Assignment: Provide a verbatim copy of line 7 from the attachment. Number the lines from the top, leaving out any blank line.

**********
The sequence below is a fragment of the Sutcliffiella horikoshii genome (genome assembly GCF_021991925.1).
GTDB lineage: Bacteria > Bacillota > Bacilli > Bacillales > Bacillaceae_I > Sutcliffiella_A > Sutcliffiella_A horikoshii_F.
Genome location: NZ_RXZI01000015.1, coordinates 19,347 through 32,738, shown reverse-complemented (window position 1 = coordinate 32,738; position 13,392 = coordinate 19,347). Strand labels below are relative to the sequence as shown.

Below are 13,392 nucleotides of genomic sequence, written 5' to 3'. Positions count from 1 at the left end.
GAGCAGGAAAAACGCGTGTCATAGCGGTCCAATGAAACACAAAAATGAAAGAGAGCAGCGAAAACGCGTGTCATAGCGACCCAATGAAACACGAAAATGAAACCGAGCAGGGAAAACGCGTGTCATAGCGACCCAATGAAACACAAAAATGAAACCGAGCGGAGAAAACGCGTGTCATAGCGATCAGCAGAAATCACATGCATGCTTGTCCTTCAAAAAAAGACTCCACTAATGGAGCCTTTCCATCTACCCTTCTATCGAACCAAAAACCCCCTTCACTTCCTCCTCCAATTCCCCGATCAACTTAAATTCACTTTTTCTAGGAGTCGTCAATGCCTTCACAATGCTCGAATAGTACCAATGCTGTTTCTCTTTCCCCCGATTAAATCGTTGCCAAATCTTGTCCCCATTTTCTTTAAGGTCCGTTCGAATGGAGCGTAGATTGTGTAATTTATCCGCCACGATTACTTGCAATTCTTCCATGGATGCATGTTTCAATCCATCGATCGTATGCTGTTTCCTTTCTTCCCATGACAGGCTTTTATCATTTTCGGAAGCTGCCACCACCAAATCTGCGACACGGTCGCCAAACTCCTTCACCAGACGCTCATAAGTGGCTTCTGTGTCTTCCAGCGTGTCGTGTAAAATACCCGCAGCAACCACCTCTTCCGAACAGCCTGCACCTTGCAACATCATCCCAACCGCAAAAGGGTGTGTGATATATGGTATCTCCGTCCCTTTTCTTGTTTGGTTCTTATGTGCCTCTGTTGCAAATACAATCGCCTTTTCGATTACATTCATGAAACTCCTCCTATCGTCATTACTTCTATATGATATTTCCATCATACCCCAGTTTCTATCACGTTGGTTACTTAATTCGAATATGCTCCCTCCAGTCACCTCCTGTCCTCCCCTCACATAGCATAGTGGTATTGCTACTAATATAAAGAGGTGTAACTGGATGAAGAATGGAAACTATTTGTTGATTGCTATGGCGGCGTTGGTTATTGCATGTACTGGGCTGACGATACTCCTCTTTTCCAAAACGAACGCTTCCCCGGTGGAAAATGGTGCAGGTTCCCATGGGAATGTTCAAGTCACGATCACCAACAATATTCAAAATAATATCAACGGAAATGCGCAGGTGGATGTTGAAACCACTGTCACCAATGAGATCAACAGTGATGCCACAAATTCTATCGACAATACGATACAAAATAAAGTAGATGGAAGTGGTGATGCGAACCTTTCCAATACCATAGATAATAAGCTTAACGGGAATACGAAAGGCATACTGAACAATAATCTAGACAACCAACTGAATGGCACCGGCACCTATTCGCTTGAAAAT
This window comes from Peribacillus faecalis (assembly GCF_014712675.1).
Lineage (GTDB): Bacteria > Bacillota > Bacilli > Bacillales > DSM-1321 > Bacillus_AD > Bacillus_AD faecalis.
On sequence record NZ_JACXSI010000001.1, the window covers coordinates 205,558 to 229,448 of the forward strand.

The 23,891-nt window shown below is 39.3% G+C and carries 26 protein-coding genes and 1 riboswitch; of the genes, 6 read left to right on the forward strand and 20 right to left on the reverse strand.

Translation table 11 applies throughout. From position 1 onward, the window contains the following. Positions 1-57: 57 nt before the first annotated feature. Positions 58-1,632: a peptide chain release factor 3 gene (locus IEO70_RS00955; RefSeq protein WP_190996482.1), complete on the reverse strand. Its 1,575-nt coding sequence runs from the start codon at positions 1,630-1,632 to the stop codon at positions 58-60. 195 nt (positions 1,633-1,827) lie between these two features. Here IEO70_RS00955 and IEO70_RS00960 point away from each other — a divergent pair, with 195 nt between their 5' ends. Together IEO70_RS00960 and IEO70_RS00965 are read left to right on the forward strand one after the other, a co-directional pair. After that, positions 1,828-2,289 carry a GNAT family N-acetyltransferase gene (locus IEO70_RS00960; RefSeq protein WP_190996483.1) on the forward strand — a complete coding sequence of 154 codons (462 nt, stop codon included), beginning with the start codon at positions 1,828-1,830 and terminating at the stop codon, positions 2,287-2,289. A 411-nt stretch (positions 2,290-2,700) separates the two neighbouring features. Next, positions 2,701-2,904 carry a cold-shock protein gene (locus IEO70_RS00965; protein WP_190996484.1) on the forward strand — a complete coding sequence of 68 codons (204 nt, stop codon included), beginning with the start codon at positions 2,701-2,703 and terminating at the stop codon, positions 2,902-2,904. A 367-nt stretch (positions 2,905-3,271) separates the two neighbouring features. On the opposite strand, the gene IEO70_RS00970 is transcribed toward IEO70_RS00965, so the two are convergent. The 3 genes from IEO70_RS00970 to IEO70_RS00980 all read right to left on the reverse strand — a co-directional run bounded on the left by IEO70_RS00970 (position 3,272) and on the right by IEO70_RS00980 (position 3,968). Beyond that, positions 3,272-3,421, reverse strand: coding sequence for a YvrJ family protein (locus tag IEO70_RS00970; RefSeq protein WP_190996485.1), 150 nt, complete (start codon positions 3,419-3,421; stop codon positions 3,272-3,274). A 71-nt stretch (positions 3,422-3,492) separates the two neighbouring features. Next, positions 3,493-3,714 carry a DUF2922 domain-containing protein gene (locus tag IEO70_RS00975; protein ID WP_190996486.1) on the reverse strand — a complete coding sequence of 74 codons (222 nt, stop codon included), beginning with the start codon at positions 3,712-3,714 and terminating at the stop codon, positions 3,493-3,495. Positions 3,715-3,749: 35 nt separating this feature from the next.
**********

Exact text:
Lineage (GTDB): Bacteria > Bacillota > Bacilli > Bacillales > DSM-1321 > Bacillus_AD > Bacillus_AD faecalis.